What do children learn at preschool?

Giving Parents the information

Written by Lorna Harrod from Mum's Wine HQ

When my eldest started preschool, I had no idea what it entailed, I just assumed it was somewhere he would go and play and learn to spend time away from myself as his main caregiver, hopefully making some friends at the same time, and to a degree that is right, however since I have started working in a preschool I have learnt there is a whole lot more to it than that.

what children learn at preschool
Source: Pixabay

There is a reason and hopeful outcome for everything we do, even when it is looking like allowing the children to ‘just’ play. Here in Wales we work to the Foundation Phase (Foundation Stage in England) where the development of the children is recorded and planned for in different areas of learning which I was oblivious too previously, so what can be done to help Parents understand and support their child through preschool?

  1. Setting to take time to provide the information on what we do and why we do it, show parents the development records we need to keep and steps to achieving the development goals. Have open days to discuss this, to allow parents to ask questions, and receive information.
  1. Have regular updates through social media pages where pictures and explanations of the day’s activities can be shared to help parents see what we have done and what the reason behind it was and what outcome was achieved. A picture alone does not always speak the whole story though, a child playing with cars or blocks says nothing, but an explanation that the child was being encouraged to explore colours and sizes of the cars or blocks explains how we have worked on mathematical development.
what children learn at preschool
Source: Pixabay

What is it we actually do then?

As mentioned to many it would seem that the children just play or make things, nothing more, but it is through play the children learn personal and social skills, mathematical development, physical development, language development.

Personal and social skills – Responding appropriately to others, playing alongside other children and learning to respond to familiar boundaries, not easy at three but with the regular routines of preschool it is amazing how quick they develop, and simply interacting and playing with the other children teaches them to take turns and what behaviours are acceptable.

Mathematical development – This is an area we can integrate in to many different activities and help develop through play with blocks, cars, trains in fact any area of play. Counting dolls, looking at colours of cars, sizes of blocks, the possibilities are there in any activity and by introducing it through play it is natural and appealing so the children develop and learn.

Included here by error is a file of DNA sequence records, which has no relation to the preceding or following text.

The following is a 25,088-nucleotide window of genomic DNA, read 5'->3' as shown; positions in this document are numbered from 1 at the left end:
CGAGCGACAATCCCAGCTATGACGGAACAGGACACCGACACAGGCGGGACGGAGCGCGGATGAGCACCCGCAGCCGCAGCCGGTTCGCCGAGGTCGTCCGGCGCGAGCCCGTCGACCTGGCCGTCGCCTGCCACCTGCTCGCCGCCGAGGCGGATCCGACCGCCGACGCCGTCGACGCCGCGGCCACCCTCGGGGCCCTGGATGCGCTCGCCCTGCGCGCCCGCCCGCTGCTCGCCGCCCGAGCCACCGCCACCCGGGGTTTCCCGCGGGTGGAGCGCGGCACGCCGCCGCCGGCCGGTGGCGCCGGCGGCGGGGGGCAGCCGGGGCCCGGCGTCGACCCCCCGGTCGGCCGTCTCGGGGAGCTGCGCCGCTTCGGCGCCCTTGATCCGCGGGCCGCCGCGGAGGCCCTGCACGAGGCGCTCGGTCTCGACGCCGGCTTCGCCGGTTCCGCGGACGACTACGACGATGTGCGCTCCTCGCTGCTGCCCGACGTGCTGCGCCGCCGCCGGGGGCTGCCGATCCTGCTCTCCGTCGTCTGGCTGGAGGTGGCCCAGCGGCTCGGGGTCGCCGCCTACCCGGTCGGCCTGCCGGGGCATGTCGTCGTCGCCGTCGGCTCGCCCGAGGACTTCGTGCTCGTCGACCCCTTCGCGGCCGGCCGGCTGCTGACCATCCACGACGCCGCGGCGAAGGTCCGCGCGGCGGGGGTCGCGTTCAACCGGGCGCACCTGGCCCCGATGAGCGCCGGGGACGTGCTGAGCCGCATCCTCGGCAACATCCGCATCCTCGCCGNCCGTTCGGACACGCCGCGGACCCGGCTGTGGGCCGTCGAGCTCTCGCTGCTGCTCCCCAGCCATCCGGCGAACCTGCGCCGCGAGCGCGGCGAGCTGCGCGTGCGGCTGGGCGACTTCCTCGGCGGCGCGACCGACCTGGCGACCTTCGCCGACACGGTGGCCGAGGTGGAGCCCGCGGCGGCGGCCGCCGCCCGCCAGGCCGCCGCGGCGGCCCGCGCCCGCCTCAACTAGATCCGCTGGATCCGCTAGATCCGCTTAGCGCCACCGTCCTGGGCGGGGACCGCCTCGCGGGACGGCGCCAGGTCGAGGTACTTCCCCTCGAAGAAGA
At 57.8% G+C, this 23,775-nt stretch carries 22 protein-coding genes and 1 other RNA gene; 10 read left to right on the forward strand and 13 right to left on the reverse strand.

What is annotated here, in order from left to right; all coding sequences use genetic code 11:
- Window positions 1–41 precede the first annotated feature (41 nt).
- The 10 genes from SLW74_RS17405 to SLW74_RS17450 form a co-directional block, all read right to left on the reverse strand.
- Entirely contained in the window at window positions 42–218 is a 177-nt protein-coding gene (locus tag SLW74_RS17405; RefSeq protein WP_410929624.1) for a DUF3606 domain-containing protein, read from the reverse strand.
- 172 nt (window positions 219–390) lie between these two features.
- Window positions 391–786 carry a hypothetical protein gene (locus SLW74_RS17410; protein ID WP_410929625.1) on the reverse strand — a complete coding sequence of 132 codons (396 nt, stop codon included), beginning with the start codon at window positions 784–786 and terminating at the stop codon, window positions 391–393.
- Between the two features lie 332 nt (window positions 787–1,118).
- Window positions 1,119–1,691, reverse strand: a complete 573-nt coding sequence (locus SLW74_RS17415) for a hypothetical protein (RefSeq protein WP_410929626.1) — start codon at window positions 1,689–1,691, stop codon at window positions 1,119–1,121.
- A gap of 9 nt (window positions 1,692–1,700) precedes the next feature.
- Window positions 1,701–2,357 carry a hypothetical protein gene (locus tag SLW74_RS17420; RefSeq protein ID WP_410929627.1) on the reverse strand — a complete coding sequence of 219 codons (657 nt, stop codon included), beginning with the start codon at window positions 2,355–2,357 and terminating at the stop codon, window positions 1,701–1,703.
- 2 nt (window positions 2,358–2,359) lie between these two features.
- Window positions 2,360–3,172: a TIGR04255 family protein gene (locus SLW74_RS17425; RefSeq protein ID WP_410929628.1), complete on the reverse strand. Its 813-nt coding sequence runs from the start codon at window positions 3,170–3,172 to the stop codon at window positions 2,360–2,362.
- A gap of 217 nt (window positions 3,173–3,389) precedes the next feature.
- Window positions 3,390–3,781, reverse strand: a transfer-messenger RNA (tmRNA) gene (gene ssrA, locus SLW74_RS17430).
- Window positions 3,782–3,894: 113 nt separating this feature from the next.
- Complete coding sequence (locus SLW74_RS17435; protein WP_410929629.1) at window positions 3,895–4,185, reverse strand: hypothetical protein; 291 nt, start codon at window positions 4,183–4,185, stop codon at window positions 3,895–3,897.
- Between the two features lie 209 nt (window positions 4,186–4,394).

Physical Development – As well as the obvious physical movement we help the children develop, there is the fine motor skills we work on through access to painting, colouring, playdoh and discovery tables, these require holding and manipulating a crayon, a paintbrush, glue stick, large tweezers, and also by using materials such as playdoh to pull apart and manipulate into shapes.

Language Development – All children develop at their own rate so it is important to remember they will all have different needs at different times and this is true with language development, some children are talkers from a very early age and others less so, it is our job to give them the support to develop at their own pace, using simple repetitive language that can be absorbed and copied, keeping explanations simple, simple talking through what is happening during an activity, such as “the blue train is in the shed”, “the green train is going around the track”, without putting pressure on the child by asking a question. Children need time and an understanding of things before expressing themselves.

So this is a small part of what we do, and how we help the development of the children, on many levels through many different ways but through ‘play’, any Preschool would happily talk through individual development needs of a child and ways we plan to meet those needs so as a parent and a provider I would say, just ask.

By Lorna Harrod – 17/03/2017

If you’d like to read more posts on education, parenting, and more from Lorna, visit her amazing blog at Mum’s Wine HQ.

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